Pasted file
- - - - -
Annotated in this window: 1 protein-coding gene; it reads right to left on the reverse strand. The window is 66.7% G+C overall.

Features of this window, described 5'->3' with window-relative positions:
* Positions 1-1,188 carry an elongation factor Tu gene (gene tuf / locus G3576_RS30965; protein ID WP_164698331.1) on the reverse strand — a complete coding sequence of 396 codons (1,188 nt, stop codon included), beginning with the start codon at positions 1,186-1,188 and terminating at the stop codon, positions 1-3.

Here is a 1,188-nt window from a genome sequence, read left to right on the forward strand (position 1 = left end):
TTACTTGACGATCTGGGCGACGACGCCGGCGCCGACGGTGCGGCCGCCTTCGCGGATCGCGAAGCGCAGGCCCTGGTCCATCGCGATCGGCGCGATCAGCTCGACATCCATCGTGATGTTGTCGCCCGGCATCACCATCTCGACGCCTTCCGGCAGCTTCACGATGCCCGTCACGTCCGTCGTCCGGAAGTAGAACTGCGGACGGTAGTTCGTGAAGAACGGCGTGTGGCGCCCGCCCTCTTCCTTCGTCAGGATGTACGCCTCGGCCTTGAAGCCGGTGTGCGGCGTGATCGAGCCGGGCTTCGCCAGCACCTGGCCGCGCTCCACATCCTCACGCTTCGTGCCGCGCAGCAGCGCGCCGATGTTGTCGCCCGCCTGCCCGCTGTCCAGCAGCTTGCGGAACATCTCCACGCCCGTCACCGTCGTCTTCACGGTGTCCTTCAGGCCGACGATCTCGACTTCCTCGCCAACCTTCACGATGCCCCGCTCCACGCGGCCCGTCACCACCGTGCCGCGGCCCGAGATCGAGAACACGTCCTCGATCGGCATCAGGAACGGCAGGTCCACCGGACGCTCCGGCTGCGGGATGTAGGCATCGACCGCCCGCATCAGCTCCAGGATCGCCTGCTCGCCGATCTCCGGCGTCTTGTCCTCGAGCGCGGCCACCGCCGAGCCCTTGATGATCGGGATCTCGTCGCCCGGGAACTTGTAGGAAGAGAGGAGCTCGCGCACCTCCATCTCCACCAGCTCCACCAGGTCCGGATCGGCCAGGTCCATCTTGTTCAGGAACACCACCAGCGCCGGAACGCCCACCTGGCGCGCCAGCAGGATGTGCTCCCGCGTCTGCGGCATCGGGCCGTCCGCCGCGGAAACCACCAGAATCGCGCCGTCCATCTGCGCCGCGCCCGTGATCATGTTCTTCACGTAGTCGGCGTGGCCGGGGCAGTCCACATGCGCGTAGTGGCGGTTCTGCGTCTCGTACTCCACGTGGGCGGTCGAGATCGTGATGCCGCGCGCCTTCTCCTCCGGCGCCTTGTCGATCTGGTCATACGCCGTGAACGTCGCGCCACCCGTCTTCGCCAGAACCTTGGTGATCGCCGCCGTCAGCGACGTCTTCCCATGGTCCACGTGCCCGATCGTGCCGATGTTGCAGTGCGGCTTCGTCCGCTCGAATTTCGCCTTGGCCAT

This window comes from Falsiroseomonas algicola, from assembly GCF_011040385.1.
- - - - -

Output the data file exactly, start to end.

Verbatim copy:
Annotated in this window: 1 protein-coding gene; it reads right to left on the reverse strand. The window is 66.7% G+C overall.

Features of this window, described 5'->3' with window-relative positions:
* Positions 1-1,188 carry an elongation factor Tu gene (gene tuf / locus G3576_RS30965; protein ID WP_164698331.1) on the reverse strand — a complete coding sequence of 396 codons (1,188 nt, stop codon included), beginning with the start codon at positions 1,186-1,188 and terminating at the stop codon, positions 1-3.

Here is a 1,188-nt window from a genome sequence, read left to right on the forward strand (position 1 = left end):
TTACTTGACGATCTGGGCGACGACGCCGGCGCCGACGGTGCGGCCGCCTTCGCGGATCGCGAAGCGCAGGCCCTGGTCCATCGCGATCGGCGCGATCAGCTCGACATCCATCGTGATGTTGTCGCCCGGCATCACCATCTCGACGCCTTCCGGCAGCTTCACGATGCCCGTCACGTCCGTCGTCCGGAAGTAGAACTGCGGACGGTAGTTCGTGAAGAACGGCGTGTGGCGCCCGCCCTCTTCCTTCGTCAGGATGTACGCCTCGGCCTTGAAGCCGGTGTGCGGCGTGATCGAGCCGGGCTTCGCCAGCACCTGGCCGCGCTCCACATCCTCACGCTTCGTGCCGCGCAGCAGCGCGCCGATGTTGTCGCCCGCCTGCCCGCTGTCCAGCAGCTTGCGGAACATCTCCACGCCCGTCACCGTCGTCTTCACGGTGTCCTTCAGGCCGACGATCTCGACTTCCTCGCCAACCTTCACGATGCCCCGCTCCACGCGGCCCGTCACCACCGTGCCGCGGCCCGAGATCGAGAACACGTCCTCGATCGGCATCAGGAACGGCAGGTCCACCGGACGCTCCGGCTGCGGGATGTAGGCATCGACCGCCCGCATCAGCTCCAGGATCGCCTGCTCGCCGATCTCCGGCGTCTTGTCCTCGAGCGCGGCCACCGCCGAGCCCTTGATGATCGGGATCTCGTCGCCCGGGAACTTGTAGGAAGAGAGGAGCTCGCGCACCTCCATCTCCACCAGCTCCACCAGGTCCGGATCGGCCAGGTCCATCTTGTTCAGGAACACCACCAGCGCCGGAACGCCCACCTGGCGCGCCAGCAGGATGTGCTCCCGCGTCTGCGGCATCGGGCCGTCCGCCGCGGAAACCACCAGAATCGCGCCGTCCATCTGCGCCGCGCCCGTGATCATGTTCTTCACGTAGTCGGCGTGGCCGGGGCAGTCCACATGCGCGTAGTGGCGGTTCTGCGTCTCGTACTCCACGTGGGCGGTCGAGATCGTGATGCCGCGCGCCTTCTCCTCCGGCGCCTTGTCGATCTGGTCATACGCCGTGAACGTCGCGCCACCCGTCTTCGCCAGAACCTTGGTGATCGCCGCCGTCAGCGACGTCTTCCCATGGTCCACGTGCCCGATCGTGCCGATGTTGCAGTGCGGCTTCGTCCGCTCGAATTTCGCCTTGGCCAT

This window comes from Falsiroseomonas algicola, from assembly GCF_011040385.1.